Pro Bono Matters: Pandemic forces legal aid groups to think outside the box

Keywords Opinion / Pro bono

Pro bono and legal aid efforts are not immune to the adjustments needed to serve clients in the midst of the COVID-19 pandemic. Court closures and restrictions on in-person gatherings have forced legal services organizations such as Indiana Legal Services Inc. to get creative about how they can continue to engage volunteer attorneys and provide legal services to those in need. ILS is already starting to plan for the kinds of services it thinks will be most in demand once restrictions are lifted.

Many of ILS’ traditional avenues of pro bono service have been upended by the COVID-19 pandemic. Jeff Heck, ILS’ pro bono project director, said ILS has been thinking creatively about how to transition some of its pro bono efforts to a virtual format. For example, ILS has been unable to conduct any of its in-person expungement or naturalization clinics. Heck also anticipates that court closures will create a backlog of legal needs in areas such as family law and landlord-tenant law.

“There is bound to be an increase in family law issues, even if COVID-19 doesn’t cause them, just because of the fact that 40% of all civil filings are family law filings, and courts have had no hearings for six weeks or so, so the pipeline is plugged up,” Heck said.

However, ILS has been taking advantage of this time to train attorneys to provide pro bono legal services so that once courts reopen and ILS is able to continue some of its in-person pro bono programs, there will be attorneys who are already trained. ILS was able to work with the Indiana Commission for Continuing Legal Education to transition its training programs to a virtual format fairly easily. Heck said ILS has already conducted virtual training for lawyers who want to volunteer at naturalization clinics and are asking those attorneys who participated in the training to virtually, with ILS’ assistance, help those clients get their citizenship applications filed.

ILS is also transitioning a series of in-person trainings for The Julian Center’s new Protection Order Clinic to a virtual format. The pro bono clinic is a collaboration among The Julian Center, ILS and the Center for Victim and Human Rights.

Moreover, ILS has several plans in the works for when court closures and in-person restrictions are lifted. To help address the anticipated family law backlog, ILS is exploring the development of a family law help desk that would be available at the courthouse. This would be similar to Neighborhood Christian Legal Clinic’s Project GRACE, which operates a pro se expungement help desk in the basement of the Indianapolis City-County Building. Heck envisions this being a pro bono opportunity requiring only a limited commitment of two to three hours per week, in which pro bono attorneys provide brief advice, answer questions and assist pro se litigants with filling out forms.

In addition, right before the pandemic, ILS was in the midst of setting up an eviction help desk in Warren and Lawrence Townships’ Small Claims Courts to address housing issues and ensure the rights of pro se tenants are protected. This initiative started back in January, when Indianapolis Mayor Joe Hogsett joined ILS, Fair Housing Center of Central Indiana and community stakeholders to announce the multifaceted tenant protection and legal assistance initiative. The initiative is aimed at increasing resources for tenants dealing with housing challenges including eviction, substandard housing conditions and retaliatory actions by bad-actor landlords.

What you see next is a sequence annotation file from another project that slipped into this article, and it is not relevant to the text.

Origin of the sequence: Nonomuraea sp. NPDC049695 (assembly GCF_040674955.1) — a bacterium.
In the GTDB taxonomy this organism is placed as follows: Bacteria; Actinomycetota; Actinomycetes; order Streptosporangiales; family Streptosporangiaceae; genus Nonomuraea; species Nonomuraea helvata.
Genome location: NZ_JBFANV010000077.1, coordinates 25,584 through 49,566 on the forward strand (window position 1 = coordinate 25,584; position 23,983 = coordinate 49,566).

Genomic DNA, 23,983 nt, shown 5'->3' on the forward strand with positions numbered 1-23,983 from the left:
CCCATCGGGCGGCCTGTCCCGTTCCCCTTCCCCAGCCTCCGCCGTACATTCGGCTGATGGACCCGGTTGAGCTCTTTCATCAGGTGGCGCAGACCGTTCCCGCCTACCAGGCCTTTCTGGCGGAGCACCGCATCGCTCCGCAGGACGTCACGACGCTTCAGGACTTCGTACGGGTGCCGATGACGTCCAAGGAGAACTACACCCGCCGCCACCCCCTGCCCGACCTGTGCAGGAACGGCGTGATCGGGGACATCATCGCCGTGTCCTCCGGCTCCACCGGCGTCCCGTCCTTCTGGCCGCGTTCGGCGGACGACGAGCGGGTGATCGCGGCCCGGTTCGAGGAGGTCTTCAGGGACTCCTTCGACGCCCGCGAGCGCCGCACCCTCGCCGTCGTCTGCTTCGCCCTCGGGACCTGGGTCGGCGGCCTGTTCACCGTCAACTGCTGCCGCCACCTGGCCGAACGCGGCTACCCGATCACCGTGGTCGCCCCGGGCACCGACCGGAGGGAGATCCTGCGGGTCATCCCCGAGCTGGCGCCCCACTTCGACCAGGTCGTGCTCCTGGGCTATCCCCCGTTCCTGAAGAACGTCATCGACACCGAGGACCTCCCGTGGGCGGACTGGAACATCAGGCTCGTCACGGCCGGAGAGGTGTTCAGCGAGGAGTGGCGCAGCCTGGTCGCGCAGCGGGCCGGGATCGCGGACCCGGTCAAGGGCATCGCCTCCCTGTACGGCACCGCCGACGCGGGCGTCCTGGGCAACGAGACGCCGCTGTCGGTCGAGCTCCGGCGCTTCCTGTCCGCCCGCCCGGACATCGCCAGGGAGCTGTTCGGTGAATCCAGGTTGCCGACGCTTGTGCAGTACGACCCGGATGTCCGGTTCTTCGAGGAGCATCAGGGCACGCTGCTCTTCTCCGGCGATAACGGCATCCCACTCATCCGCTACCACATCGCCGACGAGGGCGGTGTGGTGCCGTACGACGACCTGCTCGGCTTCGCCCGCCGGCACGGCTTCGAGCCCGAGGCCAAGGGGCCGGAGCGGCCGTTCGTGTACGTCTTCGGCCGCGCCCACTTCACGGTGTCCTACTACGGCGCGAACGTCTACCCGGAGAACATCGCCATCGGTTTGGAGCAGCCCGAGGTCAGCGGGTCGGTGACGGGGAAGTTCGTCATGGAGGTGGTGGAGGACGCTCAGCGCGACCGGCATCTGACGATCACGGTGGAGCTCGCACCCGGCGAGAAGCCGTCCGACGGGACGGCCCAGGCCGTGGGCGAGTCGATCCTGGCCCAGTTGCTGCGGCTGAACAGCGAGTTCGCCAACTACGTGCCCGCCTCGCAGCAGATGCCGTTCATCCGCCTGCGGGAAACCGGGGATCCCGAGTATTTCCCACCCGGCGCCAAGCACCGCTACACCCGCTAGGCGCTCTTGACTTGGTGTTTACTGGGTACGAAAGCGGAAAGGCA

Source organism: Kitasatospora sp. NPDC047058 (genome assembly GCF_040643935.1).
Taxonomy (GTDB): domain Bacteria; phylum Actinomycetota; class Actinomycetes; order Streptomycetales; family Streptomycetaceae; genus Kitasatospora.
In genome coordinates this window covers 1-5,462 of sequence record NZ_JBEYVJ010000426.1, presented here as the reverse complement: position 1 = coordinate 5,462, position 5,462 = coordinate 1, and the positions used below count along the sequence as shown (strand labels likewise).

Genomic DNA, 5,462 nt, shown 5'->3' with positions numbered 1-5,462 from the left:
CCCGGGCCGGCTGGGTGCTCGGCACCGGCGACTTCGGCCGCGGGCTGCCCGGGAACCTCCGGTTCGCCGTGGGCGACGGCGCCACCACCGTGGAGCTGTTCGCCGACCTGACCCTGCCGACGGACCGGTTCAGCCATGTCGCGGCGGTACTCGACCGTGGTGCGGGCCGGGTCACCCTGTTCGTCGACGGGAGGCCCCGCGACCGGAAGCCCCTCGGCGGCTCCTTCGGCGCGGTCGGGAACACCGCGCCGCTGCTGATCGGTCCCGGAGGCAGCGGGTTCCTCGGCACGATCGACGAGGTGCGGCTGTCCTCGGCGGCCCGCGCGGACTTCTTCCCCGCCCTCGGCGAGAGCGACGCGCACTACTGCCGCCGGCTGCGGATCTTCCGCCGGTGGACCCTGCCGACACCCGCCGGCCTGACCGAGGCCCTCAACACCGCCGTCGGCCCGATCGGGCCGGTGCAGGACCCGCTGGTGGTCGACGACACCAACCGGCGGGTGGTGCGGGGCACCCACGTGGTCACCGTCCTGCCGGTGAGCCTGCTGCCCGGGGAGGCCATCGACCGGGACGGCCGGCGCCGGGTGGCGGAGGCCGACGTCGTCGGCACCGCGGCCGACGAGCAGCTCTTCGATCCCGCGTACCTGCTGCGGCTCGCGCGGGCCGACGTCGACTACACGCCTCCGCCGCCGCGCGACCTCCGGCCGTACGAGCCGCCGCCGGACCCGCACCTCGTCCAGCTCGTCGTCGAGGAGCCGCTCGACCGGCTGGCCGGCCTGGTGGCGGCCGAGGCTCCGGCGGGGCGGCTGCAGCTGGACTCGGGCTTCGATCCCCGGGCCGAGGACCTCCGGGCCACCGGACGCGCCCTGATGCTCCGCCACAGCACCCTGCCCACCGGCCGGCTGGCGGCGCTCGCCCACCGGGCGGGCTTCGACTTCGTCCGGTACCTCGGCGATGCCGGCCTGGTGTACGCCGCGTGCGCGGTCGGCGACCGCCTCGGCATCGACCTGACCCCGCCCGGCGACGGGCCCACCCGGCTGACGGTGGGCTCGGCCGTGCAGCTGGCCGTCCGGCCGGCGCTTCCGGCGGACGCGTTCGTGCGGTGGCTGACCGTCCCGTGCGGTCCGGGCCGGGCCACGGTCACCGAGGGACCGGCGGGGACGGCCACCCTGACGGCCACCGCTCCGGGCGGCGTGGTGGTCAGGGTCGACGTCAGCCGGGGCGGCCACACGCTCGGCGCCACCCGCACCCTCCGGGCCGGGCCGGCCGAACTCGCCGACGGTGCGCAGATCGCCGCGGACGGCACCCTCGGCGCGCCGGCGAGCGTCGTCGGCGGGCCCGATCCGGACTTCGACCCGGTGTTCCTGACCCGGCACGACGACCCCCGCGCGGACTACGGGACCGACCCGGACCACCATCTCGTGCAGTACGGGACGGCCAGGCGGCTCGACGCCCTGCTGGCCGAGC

The eviction help desk will provide an opportunity for tenants to talk to an attorney before they go into the courtroom. While there is currently a moratorium on evictions and foreclosures, ILS is preparing for the end of the moratorium and exploring the ways technology may be used at the help desk. For instance, Heck envisions tenants having one-on-one Zoom conversations with attorneys to discuss whether they have a valid defense or, if they don’t, how they may negotiate an extended move-out date. As with other ILS pro bono opportunities, training will be available.

While it’s easy to focus on the negatives that have been associated with the COVID-19 pandemic, Heck sees the technological advancements that have resulted from this pandemic as a glimmer of hope – a ray of sunshine – from a pro bono standpoint. “If we can make this work remotely from Warren Township to downtown Indy, we can do it from Knox County to downtown Indy. Once the technology is in place, the distance won’t make a difference – it’ll be a good driving force to be able to expand pro bono to some of the areas where historically it has been tough to do.”

So here’s hoping that some of the technological fixes the legal profession has been using in the short term to stay connected with clients and each other stick around for the long term. Indeed, technology just might be the step forward we need to remedy the pro bono coverage gap in smaller, more rural counties that just don’t have a lot of attorneys, but where there is still a need.•

Kristina Coleman and Emily Kile-Maxwell are associates at Faegre Drinker Biddle & Reath LLP in Indianapolis. Opinions expressed are those of the authors.

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